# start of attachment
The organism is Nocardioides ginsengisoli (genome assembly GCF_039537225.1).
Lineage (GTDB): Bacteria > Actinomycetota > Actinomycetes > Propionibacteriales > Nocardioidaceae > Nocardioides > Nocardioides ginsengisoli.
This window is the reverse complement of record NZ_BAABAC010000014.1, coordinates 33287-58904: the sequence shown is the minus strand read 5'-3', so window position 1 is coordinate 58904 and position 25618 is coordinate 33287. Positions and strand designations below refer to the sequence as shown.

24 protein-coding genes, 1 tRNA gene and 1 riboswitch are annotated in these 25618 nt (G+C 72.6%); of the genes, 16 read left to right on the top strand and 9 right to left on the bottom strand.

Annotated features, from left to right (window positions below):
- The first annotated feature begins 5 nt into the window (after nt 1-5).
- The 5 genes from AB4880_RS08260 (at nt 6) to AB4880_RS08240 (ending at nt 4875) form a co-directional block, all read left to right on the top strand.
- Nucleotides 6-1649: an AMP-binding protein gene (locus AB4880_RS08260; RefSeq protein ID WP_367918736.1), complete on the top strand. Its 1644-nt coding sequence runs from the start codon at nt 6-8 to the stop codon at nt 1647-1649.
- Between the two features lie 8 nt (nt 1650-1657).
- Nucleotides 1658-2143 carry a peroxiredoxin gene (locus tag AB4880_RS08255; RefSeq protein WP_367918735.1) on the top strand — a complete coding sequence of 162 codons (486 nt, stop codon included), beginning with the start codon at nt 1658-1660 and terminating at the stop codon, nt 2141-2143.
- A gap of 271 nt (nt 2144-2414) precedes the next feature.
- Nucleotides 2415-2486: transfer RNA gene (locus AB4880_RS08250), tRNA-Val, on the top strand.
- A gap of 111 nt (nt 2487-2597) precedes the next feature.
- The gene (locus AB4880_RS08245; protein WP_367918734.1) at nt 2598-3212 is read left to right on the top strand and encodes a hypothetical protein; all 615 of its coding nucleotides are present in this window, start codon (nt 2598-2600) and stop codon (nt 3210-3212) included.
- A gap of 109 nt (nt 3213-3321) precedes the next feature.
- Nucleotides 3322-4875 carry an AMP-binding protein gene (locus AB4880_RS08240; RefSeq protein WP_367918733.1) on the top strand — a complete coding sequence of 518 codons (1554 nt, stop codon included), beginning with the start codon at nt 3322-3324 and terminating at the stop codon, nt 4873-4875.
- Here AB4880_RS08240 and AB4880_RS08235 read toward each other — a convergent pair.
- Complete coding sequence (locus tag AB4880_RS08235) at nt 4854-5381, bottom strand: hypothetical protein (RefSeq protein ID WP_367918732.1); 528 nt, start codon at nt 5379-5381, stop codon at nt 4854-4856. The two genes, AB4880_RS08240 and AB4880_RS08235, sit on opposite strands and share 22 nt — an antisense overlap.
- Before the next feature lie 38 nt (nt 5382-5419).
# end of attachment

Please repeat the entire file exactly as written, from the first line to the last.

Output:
The organism is Nocardioides ginsengisoli (genome assembly GCF_039537225.1).
Lineage (GTDB): Bacteria > Actinomycetota > Actinomycetes > Propionibacteriales > Nocardioidaceae > Nocardioides > Nocardioides ginsengisoli.
This window is the reverse complement of record NZ_BAABAC010000014.1, coordinates 33287-58904: the sequence shown is the minus strand read 5'-3', so window position 1 is coordinate 58904 and position 25618 is coordinate 33287. Positions and strand designations below refer to the sequence as shown.

24 protein-coding genes, 1 tRNA gene and 1 riboswitch are annotated in these 25618 nt (G+C 72.6%); of the genes, 16 read left to right on the top strand and 9 right to left on the bottom strand.

Annotated features, from left to right (window positions below):
- The first annotated feature begins 5 nt into the window (after nt 1-5).
- The 5 genes from AB4880_RS08260 (at nt 6) to AB4880_RS08240 (ending at nt 4875) form a co-directional block, all read left to right on the top strand.
- Nucleotides 6-1649: an AMP-binding protein gene (locus AB4880_RS08260; RefSeq protein ID WP_367918736.1), complete on the top strand. Its 1644-nt coding sequence runs from the start codon at nt 6-8 to the stop codon at nt 1647-1649.
- Between the two features lie 8 nt (nt 1650-1657).
- Nucleotides 1658-2143 carry a peroxiredoxin gene (locus tag AB4880_RS08255; RefSeq protein WP_367918735.1) on the top strand — a complete coding sequence of 162 codons (486 nt, stop codon included), beginning with the start codon at nt 1658-1660 and terminating at the stop codon, nt 2141-2143.
- A gap of 271 nt (nt 2144-2414) precedes the next feature.
- Nucleotides 2415-2486: transfer RNA gene (locus AB4880_RS08250), tRNA-Val, on the top strand.
- A gap of 111 nt (nt 2487-2597) precedes the next feature.
- The gene (locus AB4880_RS08245; protein WP_367918734.1) at nt 2598-3212 is read left to right on the top strand and encodes a hypothetical protein; all 615 of its coding nucleotides are present in this window, start codon (nt 2598-2600) and stop codon (nt 3210-3212) included.
- A gap of 109 nt (nt 3213-3321) precedes the next feature.
- Nucleotides 3322-4875 carry an AMP-binding protein gene (locus AB4880_RS08240; RefSeq protein WP_367918733.1) on the top strand — a complete coding sequence of 518 codons (1554 nt, stop codon included), beginning with the start codon at nt 3322-3324 and terminating at the stop codon, nt 4873-4875.
- Here AB4880_RS08240 and AB4880_RS08235 read toward each other — a convergent pair.
- Complete coding sequence (locus tag AB4880_RS08235) at nt 4854-5381, bottom strand: hypothetical protein (RefSeq protein ID WP_367918732.1); 528 nt, start codon at nt 5379-5381, stop codon at nt 4854-4856. The two genes, AB4880_RS08240 and AB4880_RS08235, sit on opposite strands and share 22 nt — an antisense overlap.
- Before the next feature lie 38 nt (nt 5382-5419).